Creative Writing and Communication Science and Disorders double major finds outlet through poetry.
Asked to write a Valentine’s Day poem, Wanita Jones ’18 delved into her past and compared it to her present. What emerged became a blend of light and dark, an ode to two places that have profoundly shaped her experience—her hometown of Richmond, Calif., and the University of Redlands.
Her poem, “Redlands, the Artist,” reflects on her childhood memories and compares them to the rhythms of the Redlands campus. It mentions the “harsh vibes” of her hometown where she once “danced to the melody of gunshots and crying mothers.” In sharp contrast, it describes Redlands as a safe place, where she can “sing along to the collective force of support from current and past Bulldogs.”
Writing has been a faithful outlet for the young poet, who has penned prose and inner thoughts since the third grade, when her great-grandmother gifted her with her first journal. “I wrote about the most random things—my teacher, what I ate, and how I thought boys were mean,” says Jones. “I’ve filled quite a few journals since then. It allows me to express whatever I want and not get judged or told to be quiet.”
She started writing poetry in high school, and spent some time performing her work as a spoken word artist. When it came time to choose a college, Jones decided to attend an institution as far away from Richmond as possible. Her great-grandmother, however, wanted her to stay in California. So the two made a deal: Jones would attend Admitted Students Day at Redlands and, if she liked anything about the school, she would enroll.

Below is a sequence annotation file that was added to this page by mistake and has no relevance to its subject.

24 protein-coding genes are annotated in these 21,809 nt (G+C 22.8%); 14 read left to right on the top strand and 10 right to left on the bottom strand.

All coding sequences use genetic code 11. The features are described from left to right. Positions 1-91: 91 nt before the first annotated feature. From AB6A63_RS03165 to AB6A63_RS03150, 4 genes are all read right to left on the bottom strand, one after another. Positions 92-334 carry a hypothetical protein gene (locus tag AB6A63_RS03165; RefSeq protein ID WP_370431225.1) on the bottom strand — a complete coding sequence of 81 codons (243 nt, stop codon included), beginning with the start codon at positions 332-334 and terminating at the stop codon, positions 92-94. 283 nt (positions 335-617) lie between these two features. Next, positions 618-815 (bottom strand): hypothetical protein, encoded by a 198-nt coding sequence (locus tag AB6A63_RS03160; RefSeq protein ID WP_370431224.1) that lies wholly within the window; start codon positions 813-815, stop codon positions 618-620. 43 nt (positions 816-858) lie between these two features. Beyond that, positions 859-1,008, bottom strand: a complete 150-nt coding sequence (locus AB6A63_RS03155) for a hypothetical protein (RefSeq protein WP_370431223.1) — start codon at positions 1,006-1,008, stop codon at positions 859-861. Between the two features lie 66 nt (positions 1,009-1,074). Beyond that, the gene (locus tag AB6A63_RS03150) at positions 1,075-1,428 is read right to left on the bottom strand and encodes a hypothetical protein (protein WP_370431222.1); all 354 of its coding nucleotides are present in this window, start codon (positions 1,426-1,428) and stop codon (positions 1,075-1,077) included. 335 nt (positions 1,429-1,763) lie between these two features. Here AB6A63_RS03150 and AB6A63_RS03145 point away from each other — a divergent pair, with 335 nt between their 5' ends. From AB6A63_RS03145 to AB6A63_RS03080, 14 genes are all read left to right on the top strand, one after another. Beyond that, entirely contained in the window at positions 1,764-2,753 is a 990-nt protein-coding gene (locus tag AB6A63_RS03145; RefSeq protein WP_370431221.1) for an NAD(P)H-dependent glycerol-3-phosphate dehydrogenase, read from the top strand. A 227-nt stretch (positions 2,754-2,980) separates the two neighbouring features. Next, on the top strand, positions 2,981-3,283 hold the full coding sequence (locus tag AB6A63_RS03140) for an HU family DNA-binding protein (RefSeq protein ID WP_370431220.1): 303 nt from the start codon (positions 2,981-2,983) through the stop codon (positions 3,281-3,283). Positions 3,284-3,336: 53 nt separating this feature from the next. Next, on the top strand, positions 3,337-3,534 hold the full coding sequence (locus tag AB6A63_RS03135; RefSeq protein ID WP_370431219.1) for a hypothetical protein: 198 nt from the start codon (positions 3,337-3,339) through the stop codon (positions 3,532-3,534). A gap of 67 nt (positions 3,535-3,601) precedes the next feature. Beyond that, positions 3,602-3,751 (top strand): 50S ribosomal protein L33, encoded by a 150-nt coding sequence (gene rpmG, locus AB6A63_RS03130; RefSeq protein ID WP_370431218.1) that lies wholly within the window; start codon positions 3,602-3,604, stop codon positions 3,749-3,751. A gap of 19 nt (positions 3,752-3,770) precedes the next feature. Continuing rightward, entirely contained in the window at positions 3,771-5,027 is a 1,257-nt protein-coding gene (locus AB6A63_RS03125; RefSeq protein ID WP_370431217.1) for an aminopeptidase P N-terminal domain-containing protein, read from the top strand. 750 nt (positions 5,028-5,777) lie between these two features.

The campus captivated her and Jones decided to attend Redlands. Since then, she has passionately pursued multiple activities. Along with her studies, the Creative Writing and Communication Science and Disorders double major, participates in Delta Kappa Psi, Greek Council, LUST (Listening and Understanding Sexuality Together), and the Bulldog Phonathon. She has also enjoyed creative writing workshops and studying abroad through the Salzburg Program.
“I had never been out of the country before,” she says. “Through the Salzburg program, I was able to travel to 13 countries within three months. I will forever be grateful for that opportunity.”
After graduation, Jones plans to become a speech language pathology assistant to get some experience in the field before moving on to graduate studies. She also hopes to present workshops in juvenile detention centers to help troubled teens express themselves through creative writing.